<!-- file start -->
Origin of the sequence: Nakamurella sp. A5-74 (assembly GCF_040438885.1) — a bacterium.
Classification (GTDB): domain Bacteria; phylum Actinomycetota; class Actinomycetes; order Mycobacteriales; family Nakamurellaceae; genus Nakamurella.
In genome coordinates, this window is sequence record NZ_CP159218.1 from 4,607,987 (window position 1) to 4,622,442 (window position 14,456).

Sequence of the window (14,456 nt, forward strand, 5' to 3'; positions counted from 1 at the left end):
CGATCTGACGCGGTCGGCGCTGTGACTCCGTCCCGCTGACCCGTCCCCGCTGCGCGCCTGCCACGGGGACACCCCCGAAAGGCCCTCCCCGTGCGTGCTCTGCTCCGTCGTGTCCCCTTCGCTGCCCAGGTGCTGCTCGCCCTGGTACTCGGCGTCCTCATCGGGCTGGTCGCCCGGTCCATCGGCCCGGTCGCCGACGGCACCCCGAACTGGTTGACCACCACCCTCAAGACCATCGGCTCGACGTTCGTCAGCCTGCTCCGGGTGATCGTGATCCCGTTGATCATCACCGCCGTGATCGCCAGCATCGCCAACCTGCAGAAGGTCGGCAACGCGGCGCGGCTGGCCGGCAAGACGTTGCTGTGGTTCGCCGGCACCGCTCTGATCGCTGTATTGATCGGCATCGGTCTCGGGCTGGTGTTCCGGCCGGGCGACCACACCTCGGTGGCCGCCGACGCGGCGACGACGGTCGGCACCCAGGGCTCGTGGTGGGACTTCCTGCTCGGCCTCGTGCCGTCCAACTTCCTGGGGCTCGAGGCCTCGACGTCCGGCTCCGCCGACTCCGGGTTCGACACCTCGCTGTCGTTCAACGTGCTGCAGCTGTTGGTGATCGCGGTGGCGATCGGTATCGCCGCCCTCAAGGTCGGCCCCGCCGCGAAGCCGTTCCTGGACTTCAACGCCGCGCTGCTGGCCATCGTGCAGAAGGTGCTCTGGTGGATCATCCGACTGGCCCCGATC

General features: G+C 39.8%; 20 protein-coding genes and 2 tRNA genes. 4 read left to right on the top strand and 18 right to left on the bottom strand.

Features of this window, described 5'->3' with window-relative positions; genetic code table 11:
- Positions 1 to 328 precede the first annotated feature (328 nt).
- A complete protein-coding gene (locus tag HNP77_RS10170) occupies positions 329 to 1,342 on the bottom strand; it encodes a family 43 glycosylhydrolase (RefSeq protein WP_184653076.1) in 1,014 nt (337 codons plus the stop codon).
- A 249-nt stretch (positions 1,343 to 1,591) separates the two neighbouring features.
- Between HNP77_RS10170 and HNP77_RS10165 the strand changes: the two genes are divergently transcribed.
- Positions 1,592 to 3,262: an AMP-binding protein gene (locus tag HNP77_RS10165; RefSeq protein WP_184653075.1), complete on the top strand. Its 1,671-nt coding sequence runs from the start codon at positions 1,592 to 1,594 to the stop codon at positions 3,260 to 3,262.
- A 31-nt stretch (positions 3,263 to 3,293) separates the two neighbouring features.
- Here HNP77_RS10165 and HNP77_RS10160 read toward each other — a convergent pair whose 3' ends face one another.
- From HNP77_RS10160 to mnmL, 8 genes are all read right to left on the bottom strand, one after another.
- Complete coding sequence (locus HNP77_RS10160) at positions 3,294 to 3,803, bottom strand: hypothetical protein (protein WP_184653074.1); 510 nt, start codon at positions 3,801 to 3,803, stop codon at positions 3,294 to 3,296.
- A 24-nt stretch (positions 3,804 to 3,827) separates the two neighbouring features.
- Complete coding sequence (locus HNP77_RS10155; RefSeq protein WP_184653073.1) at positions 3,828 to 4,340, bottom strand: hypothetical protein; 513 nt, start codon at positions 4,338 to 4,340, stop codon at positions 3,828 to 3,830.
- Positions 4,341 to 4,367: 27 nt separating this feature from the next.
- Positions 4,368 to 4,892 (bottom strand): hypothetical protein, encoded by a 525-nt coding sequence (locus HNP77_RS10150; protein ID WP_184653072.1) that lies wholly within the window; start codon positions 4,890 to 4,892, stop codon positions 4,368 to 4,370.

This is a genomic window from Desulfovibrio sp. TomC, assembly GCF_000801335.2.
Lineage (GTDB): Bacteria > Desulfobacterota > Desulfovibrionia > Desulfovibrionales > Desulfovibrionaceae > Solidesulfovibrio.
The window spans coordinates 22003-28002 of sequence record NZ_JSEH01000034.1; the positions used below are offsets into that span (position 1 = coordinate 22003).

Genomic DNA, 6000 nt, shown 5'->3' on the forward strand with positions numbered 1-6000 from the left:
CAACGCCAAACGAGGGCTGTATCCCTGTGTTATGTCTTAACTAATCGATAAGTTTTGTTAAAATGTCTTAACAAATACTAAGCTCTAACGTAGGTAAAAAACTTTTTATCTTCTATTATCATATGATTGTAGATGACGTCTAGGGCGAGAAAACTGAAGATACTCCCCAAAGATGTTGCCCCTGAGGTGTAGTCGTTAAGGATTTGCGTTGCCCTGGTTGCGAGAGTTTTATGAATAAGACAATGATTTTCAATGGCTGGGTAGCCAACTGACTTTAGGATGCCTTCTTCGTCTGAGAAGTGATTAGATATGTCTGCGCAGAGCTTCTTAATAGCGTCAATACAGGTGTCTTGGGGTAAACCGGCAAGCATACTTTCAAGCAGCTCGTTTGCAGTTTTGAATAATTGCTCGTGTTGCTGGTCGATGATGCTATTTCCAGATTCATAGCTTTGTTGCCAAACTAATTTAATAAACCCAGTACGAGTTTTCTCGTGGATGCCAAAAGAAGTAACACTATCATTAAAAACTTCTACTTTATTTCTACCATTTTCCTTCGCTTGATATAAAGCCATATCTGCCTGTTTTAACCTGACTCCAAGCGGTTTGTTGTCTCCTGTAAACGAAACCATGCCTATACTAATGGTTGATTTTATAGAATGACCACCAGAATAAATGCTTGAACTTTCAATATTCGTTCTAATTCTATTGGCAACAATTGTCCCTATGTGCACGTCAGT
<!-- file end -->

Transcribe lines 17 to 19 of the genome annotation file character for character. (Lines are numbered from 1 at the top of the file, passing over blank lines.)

- A 24-nt stretch (positions 3,804 to 3,827) separates the two neighbouring features.
- Complete coding sequence (locus HNP77_RS10155; RefSeq protein WP_184653073.1) at positions 3,828 to 4,340, bottom strand: hypothetical protein; 513 nt, start codon at positions 4,338 to 4,340, stop codon at positions 3,828 to 3,830.
- Positions 4,341 to 4,367: 27 nt separating this feature from the next.